Priority should be focused on consumer's health. Protection should be given to the maximum to food products which have the potential to cause health problems. Carcass meat comes from the meat of animals that have died before they are slaughtered. Malpractices in selling carcass meat should be tackled through early detection. One of the researchers at the Veterinary Public Health Department (Kesmavet) of UGM Faculty of Veterinary Medicine, Dr. drh. Yatri Drastini, M.Sc., has successfully created a detection tool called Durante to inspect carcass meat.
To journalists on Tuesday (21/7) Yatri said that the tool was a user friendly re-agent for rapid detection of carcass meat which can show accurate results. â€œThis can detect the carcass meat up to 95% in terms of its accuracy,â€ said the lady who was born in 1949 in Tulungagung, East Java Province.
According to Yatri, Durante works on blood extract of the meat containing haemoglobin which reacts chemically with re-agent solution. It will show whether a change in colour will happen. â€œIn essence, the principle is to use chemical solution that reacts with blood. Normally, carcass meat contains more haemoglobin content than fresh meat, because carcass is not slaughtered so that the blood does not pour out. Slaughtered meat pours blood out, so its haemoglobin content is much less.â€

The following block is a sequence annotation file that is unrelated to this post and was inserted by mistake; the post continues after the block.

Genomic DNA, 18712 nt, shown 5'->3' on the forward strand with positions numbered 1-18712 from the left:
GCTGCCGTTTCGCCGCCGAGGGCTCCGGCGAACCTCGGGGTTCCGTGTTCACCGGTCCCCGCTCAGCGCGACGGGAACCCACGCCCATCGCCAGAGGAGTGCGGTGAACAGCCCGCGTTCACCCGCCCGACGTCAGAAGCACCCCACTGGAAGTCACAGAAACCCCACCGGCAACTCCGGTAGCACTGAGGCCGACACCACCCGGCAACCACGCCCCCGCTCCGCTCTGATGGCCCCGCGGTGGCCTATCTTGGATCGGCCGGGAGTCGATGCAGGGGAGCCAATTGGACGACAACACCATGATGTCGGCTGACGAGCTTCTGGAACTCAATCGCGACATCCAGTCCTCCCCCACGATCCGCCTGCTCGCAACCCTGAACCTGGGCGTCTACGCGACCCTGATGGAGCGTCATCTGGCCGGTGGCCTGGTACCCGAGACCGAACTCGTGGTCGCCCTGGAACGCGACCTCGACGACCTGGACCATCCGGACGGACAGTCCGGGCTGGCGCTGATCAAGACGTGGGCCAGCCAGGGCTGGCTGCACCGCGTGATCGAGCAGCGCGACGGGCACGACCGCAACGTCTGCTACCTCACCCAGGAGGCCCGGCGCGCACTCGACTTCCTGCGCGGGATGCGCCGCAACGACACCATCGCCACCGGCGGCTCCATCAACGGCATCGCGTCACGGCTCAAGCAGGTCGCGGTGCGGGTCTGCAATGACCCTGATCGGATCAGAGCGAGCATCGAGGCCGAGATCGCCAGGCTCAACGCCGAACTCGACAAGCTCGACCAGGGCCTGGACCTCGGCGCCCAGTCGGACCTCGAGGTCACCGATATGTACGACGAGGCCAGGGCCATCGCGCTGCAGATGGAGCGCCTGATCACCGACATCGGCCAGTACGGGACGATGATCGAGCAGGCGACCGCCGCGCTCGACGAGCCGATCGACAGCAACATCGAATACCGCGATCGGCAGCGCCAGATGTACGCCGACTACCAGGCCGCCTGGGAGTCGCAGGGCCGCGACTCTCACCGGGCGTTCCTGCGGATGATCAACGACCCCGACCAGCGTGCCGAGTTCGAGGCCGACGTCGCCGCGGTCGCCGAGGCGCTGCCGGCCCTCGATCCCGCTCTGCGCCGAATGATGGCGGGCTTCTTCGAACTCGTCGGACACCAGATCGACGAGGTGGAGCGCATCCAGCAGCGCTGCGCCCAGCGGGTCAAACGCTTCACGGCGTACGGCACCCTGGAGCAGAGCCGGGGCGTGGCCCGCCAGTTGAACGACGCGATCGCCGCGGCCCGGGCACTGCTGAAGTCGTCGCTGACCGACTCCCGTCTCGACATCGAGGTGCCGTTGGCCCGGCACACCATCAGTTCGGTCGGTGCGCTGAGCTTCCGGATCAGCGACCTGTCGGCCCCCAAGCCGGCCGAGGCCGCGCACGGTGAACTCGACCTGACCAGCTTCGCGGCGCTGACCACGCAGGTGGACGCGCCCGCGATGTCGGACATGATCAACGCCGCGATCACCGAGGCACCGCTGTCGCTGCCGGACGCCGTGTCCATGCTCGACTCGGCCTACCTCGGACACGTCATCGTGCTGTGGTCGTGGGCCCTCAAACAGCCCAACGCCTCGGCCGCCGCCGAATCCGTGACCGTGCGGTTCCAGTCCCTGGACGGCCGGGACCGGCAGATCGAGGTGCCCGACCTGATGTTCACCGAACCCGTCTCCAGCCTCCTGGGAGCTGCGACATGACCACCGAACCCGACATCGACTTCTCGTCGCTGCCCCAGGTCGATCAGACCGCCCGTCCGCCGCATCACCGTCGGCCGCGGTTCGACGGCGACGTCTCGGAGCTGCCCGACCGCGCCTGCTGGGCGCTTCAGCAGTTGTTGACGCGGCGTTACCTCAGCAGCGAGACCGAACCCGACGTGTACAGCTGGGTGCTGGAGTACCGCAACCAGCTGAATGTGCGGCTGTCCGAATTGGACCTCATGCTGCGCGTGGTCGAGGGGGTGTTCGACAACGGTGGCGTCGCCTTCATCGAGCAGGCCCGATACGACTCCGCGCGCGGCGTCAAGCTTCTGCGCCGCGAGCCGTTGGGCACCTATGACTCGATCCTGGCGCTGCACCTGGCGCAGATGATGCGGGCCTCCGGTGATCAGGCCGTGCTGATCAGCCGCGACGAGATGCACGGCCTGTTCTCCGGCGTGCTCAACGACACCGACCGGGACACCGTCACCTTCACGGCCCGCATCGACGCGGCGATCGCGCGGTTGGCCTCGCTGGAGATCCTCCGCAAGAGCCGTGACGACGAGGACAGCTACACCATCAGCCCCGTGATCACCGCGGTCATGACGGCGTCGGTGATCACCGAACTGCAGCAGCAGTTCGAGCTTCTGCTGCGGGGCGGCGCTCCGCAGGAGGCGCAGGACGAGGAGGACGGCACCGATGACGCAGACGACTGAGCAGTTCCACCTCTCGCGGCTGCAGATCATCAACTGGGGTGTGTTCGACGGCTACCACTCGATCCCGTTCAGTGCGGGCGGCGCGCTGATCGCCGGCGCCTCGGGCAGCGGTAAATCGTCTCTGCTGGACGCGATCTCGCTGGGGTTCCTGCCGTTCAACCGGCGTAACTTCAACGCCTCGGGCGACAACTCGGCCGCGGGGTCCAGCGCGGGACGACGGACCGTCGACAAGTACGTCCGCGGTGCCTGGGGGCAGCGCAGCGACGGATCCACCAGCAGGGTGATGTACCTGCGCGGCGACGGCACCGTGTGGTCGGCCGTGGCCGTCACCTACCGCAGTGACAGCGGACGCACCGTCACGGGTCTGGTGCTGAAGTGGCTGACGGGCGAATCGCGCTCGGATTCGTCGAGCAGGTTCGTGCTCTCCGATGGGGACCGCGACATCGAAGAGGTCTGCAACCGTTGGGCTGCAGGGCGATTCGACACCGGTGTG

The mother of one child explained that the colour change in re-agents shows that chemical solution does not react with the haemoglobin. If the re-agent colour turns dark green, this means that the meat is carcass. On the contrary, if the reagent colour turns blue, this confirms that the meat is fresh. â€œIt only takes a minute to confirm,â€ she said.
She said that the tool had been used in several animal husbandry agencies. For the time being, she is applying for a patent for the tool. She said that the research had started in 1997. She worked on her own initially, later she invited other research partners and doctoral degree students to join. â€œThe composition of the re-agent chemicals is not yet publicised as we're still working on the patent,â€ she explained.
Separately, during the Research Week mini-expo at the Grha Sabha Pramana UGM, one of the lecturers in the Faculty of Veterinary Medicine, Dr. drh. Widagdo, said that this tool was effective to detect carcass sold at markets and had even been used by animal husbandry agencies in the Yogyakarta province.